Overview

Vomiting, also called “emesis”, is the act of expelling contents from the stomach through the mouth. There are multiple causes of vomiting. An occasional, infrequent isolated episode of vomiting is usually normal.

Vomiting is a symptom that can be caused by disorders of the gastrointestinal system (stomach and/or intestines) or it can be secondary to a disease from a different system (such as from cancer, kidney failure, diabetes, or infectious diseases). This can make the diagnosis of the cause of the vomiting a challenge.

Vomiting can be defined as acute (sudden onset) or chronic (longer duration of one to two weeks). It is important to consider the duration and frequency of the vomiting when evaluating the severity of the condition and diagnostic plan. The severity or concurrence of other signs will determine the recommendation for specific diagnostic tests to determine the underlying cause of the vomiting.

Diagnosis and Treatment Notes:

  • The cause of vomiting may be diagnosed by a thorough history, physical examination, bloodwork, fecal examination for parasites, a parvo test, abdominal x-rays and/or abdominal ultrasound. In some situations, contrast x-rays (Barium series) or exploratory surgery may be required to diagnose the underlying cause of the vomiting.
  • Treatment depends on the severity of the disease,  the underlying cause of the vomiting, your individual pet, and your veterinarian. Pets with vomiting may be treated by withholding food and water, fluids, antibiotics, and medications to reduce vomiting. For some diseases, endoscopy or surgery may be indicated. Discuss treatment details when your pet is diagnosed with this condition.

 

What to Watch for*:

  • Dehydration
  • Blood in vomit
  • Weight loss
  • Ineffective vomiting
  • Lethargy
  • Abdominal pain
  • Diarrhea
  • Weakness

Please notify us if you notice any of the above signs or if you have any questions!

Dear Valued Clients

During these challenging times, there have been some unforeseen changes at The Big Easy Animal Hospital. I cannot express enough my sincere apology for any inconvenience you have experienced at The Big Easy during these times. As we strive to make the practice safe to protect everyone including you, your family, and our Big Easy team and their families, I’ve decided to make certain changes while we are under this pandemic. These changes will be temporary.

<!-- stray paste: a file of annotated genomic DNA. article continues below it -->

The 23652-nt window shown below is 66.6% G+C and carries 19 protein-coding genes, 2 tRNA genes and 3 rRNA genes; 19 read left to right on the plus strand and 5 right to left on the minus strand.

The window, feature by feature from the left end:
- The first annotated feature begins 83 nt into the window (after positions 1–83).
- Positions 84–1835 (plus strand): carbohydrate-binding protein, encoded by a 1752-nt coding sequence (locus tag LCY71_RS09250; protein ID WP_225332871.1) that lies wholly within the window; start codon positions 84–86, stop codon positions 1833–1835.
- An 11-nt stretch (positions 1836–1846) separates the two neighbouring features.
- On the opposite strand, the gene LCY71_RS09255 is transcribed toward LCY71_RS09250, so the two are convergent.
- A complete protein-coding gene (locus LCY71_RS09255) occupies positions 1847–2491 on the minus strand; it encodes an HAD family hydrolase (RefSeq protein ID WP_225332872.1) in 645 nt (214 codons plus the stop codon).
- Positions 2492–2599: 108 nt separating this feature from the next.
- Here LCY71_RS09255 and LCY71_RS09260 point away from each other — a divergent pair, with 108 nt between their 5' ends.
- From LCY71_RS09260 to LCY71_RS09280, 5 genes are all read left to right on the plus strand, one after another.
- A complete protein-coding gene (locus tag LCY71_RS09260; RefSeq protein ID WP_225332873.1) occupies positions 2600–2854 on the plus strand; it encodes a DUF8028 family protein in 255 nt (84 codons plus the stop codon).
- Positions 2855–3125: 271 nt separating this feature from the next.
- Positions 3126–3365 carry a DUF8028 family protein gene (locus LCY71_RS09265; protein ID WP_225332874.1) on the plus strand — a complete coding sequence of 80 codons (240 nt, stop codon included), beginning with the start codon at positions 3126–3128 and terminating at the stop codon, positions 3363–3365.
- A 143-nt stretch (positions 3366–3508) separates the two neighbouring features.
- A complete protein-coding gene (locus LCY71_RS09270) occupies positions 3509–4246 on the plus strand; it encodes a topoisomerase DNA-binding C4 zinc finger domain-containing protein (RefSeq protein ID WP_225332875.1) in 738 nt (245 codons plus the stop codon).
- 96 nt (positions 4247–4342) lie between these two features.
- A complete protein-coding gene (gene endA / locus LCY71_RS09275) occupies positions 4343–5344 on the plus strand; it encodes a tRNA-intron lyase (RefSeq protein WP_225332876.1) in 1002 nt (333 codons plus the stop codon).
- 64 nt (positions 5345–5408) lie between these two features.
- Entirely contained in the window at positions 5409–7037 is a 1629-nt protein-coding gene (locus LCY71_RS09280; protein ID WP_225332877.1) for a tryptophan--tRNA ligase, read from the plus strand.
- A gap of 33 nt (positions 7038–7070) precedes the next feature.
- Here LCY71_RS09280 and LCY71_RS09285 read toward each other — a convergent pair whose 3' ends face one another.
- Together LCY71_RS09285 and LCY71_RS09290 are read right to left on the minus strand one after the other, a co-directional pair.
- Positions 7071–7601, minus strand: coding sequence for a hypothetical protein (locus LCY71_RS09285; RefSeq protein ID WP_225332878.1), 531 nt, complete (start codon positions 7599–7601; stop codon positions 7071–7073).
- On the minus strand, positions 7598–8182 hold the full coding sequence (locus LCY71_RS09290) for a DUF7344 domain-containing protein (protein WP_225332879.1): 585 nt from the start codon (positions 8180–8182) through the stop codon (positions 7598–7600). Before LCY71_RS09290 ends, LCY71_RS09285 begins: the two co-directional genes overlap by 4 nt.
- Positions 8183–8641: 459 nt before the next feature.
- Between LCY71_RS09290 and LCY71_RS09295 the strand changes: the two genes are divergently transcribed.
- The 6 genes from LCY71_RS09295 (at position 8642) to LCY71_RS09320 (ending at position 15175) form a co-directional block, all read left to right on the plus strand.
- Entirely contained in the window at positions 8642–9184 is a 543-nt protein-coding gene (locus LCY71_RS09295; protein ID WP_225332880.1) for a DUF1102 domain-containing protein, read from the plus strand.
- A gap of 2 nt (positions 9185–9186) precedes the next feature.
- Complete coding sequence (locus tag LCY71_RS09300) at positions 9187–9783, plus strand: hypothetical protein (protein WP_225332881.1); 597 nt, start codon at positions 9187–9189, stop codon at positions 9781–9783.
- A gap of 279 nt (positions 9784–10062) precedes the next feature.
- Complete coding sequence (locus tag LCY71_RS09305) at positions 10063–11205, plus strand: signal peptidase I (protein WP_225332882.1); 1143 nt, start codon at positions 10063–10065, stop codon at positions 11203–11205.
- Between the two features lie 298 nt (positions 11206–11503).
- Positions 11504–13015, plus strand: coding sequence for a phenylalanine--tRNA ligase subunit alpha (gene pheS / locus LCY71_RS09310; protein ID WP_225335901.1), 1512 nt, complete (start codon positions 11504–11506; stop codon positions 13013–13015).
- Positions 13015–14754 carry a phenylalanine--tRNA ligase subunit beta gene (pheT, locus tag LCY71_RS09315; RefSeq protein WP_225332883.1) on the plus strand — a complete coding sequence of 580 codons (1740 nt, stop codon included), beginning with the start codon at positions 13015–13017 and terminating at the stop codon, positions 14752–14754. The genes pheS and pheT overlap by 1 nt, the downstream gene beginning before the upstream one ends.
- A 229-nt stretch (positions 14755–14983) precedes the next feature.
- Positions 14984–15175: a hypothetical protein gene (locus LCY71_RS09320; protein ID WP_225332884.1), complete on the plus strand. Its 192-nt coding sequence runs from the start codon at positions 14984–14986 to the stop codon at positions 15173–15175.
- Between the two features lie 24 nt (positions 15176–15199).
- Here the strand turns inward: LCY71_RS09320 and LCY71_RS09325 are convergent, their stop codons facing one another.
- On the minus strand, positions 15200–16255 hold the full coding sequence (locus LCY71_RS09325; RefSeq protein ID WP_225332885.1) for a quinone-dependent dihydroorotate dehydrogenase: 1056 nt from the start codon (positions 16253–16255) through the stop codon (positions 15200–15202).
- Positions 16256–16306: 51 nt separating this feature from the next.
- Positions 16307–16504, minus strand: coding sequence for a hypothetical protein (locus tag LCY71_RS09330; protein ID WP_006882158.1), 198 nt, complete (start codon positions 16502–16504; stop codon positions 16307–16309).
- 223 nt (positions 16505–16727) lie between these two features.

Monday through Friday:

Walk Ins start at 10:00am, check-in starts at 9:00am.There are a limited amount of patients we can accept. Our receptionists will be happy to assist you with options to help guide you and your pet(s).)

 

Starting Saturday, August 1st

Saturdays will be TECHNICIAN APPOINTMENTS only. These will include boosters, bloodwork, nail trims, certain diagnostics, etc. There will not be a veterinarian on site. While I understand these changes can be inconvenient, I have listed local veterinary clinics that we have contacted and are open to see walk-ins throughout the week and Saturdays as well. For life threatening emergencies that occur outside business hours, please contact the following 24-hour animal hospitals below.

Please, be safe and healthy.

Thank you all for your understanding. -Aileen Ruiz, DVM

 

24 Hour Emergency Care:

 

Pittsburgh Veterinary Specialty and Emergency Center

807 Camp Horne Road
Pittsburgh, PA
(412)366-3400

 

AVETS

4224 Northern Pike
Monroeville, PA
(412)373-4200


VCA Castle Shannon Animal Hospital

3610 Library Road
Pittsburgh, PA
(412)885-2500


Veterinarians Accepting Walk in Care:

Penn Animal Hospital

2205 Penn Avenue
(412)471-9855
WALK—IN’S—MONDAY THRU FRIDAY from 10:00 AM – 1:30 PM


North Boros Veterinary Hospital

2255 Babcock Blvd
(412)821-5600
WALK-IN’S—MONDAY THRU FRIDAY from 9:00 AM – 12:30 PM

 

 

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